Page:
When Kohler died in 1887, he not only had the impressive Glen Ellen property, but also owned thousands of acres in Fresno as well as an interest in Italian Swiss Colony winery farther north. His heirs carried on for awhile, becoming part of the California Wine Association, but the grapes were left mostly untended.

By the time author Jack London came along in 1911, the price of grapes was only $11 a ton and the vineyard was largely taken out, with the rest of the land terraced and planted to corn and alfalfa.

A wine drinker, London was known to buy from nearby Wegener Winery just down the road from his ranch, the site of Benziger Family Winery today.

"Jack's favorite meal was roasted wild duck with white wine," Leal detailed. "He used to get the white wine from Wegener."

The buildings lived on, more or less. The Kohler & Frohling winery had been damaged significantly by the 1906 earthquake and was built over by London for use as a multi-story guesthouse. Construction was overseen by his step-sister, Eliza Shepard, the property's longstanding superintendent.

The ruins, over many years, suffered through fire and decay. They now serve as the site of Transcendence Theatre Company's Broadway Under the Stars series of summertime performances. They poetically peer out to the current-day vineyards planted by the Shepard family, descendants of London's step-sister Eliza, who inherited the ranch in 1955 after London's widow, Charmian, died.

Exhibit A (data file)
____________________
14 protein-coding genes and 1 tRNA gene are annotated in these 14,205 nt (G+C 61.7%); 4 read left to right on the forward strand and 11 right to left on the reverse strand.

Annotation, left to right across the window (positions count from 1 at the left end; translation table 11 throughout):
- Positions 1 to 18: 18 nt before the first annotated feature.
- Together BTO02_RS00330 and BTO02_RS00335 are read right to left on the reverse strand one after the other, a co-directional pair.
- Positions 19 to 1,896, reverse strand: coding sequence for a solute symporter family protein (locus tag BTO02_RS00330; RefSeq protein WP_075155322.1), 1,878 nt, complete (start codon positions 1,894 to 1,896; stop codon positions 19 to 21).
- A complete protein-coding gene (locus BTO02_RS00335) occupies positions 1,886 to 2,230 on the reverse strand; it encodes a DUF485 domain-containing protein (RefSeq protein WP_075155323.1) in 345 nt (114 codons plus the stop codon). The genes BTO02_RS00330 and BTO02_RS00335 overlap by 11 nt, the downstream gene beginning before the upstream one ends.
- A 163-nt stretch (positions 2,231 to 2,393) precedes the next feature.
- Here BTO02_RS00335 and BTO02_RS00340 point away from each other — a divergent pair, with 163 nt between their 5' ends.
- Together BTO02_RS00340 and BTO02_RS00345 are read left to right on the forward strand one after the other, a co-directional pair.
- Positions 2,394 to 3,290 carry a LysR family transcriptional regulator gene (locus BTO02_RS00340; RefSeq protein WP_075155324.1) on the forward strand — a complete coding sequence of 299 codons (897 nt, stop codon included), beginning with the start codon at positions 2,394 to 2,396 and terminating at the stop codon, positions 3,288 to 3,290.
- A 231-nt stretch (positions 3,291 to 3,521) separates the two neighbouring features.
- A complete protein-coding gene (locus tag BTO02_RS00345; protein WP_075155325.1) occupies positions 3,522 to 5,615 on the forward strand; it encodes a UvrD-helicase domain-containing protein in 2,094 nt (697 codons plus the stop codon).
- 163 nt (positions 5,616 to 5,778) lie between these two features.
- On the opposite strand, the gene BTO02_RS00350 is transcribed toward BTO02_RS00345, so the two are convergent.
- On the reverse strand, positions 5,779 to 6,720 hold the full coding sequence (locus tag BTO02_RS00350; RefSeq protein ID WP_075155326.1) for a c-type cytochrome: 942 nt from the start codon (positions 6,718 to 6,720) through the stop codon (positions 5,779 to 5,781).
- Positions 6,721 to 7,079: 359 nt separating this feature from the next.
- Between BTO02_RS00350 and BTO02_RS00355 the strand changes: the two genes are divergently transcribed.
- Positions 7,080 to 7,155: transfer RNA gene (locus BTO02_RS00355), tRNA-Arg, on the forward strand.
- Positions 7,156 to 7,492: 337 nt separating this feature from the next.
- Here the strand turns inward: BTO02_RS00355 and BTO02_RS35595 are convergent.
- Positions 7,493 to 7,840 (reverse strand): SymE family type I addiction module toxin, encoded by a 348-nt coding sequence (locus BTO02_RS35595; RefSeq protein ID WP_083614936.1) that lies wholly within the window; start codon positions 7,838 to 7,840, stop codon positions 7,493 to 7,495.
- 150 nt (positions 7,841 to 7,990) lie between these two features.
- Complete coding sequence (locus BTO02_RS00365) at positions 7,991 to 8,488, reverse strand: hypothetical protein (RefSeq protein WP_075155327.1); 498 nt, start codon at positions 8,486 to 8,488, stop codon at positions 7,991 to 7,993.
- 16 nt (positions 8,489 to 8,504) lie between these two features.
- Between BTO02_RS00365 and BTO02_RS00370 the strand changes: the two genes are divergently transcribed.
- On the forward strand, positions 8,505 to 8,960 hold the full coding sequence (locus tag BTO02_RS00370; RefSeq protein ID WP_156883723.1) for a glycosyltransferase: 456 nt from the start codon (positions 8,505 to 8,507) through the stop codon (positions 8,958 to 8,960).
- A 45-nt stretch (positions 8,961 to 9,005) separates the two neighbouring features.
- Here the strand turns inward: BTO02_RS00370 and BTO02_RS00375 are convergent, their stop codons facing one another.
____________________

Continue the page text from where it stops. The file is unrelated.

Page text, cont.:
In 1972, Milo Shepard, London's grandnephew, started developing the vineyard, planting pinot noir and cabernet sauvignon.

Shepard first made home wine, but in 1976 sold half of the grapes to Chateau St. Jean and the other half to Kenwood Vineyards. Kenwood co-founder Marty Lee has such an abiding affection and interest in Jack London that since 1977, all the grapes have gone to Kenwood and the pinot noir and some chardonnay removed to make room for more suitable plantings of cabernet, merlot, zinfandel, syrah and cabernet franc.

"Marty Lee wanted it that way," Leal said. "He felt a connection to Jack London and (Kenwood) negotiated for all the grapes."

There are 125 acres planted to wine grapes in all and about 30,000 cases of Kenwood Jack London Vineyard-designated wines produced every year.

"We don't do a lot of vineyard designates," said Kenwood senior winemaker Pat Henderson, "but the Jack London is just good year after year after year."

Henderson continues to work with Milo's son, Brian, to nurture the fruit.

"The ranch is tasting better than ever before," Henderson notes.

In 1977, the Shepards donated much of the ranch, including the winery ruins and cottage, but not the vineyard, to the State of California to add to the park. According to Leal, the park now has 800 acres out of Jack London's 1,402, the total owned by the time he finished buying parcels.

Virginie Boone is a freelance wine writer based in Sonoma County. She can be reached at and followed on Twitter @vboone.